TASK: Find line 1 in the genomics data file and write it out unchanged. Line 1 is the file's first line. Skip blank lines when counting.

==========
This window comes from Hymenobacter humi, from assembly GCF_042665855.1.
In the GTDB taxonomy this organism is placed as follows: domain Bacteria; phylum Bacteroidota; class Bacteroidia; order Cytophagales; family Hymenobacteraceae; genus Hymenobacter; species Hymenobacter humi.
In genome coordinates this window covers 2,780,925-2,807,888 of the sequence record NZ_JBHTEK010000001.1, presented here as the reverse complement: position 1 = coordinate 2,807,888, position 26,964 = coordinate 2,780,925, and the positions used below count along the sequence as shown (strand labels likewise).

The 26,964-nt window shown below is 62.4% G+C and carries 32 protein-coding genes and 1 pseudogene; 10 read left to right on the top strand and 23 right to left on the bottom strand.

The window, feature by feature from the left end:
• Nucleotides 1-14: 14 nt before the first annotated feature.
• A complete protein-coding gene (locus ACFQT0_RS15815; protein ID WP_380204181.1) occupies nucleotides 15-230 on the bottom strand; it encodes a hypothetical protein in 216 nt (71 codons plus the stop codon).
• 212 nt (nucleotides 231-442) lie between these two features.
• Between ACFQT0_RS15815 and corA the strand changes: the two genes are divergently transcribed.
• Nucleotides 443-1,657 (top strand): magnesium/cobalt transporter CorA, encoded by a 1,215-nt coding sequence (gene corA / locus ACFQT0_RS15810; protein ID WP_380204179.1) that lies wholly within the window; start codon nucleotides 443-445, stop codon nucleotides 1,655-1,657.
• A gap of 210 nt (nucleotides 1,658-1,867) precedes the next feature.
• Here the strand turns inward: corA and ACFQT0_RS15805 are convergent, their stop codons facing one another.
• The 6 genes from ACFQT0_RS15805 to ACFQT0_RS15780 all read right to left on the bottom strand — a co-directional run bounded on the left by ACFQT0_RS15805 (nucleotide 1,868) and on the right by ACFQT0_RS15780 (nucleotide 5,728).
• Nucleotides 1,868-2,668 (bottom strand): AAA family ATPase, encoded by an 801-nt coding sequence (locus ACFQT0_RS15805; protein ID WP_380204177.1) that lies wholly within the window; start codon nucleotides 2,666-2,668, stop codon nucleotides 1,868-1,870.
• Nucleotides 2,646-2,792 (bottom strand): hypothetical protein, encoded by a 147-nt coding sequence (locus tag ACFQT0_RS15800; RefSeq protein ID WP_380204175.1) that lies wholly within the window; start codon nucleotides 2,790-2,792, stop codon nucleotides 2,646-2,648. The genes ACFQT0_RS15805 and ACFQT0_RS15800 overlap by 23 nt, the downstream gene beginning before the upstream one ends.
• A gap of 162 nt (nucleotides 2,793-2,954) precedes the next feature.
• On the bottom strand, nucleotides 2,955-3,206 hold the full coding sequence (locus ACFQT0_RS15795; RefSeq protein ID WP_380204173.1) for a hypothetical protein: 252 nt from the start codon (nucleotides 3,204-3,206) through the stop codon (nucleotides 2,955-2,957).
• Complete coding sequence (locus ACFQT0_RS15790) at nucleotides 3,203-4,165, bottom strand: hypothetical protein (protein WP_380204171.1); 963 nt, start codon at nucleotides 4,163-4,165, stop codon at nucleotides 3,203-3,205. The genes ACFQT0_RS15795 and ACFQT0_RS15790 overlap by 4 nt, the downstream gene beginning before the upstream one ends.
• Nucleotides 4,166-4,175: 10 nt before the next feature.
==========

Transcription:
This window comes from Hymenobacter humi, from assembly GCF_042665855.1.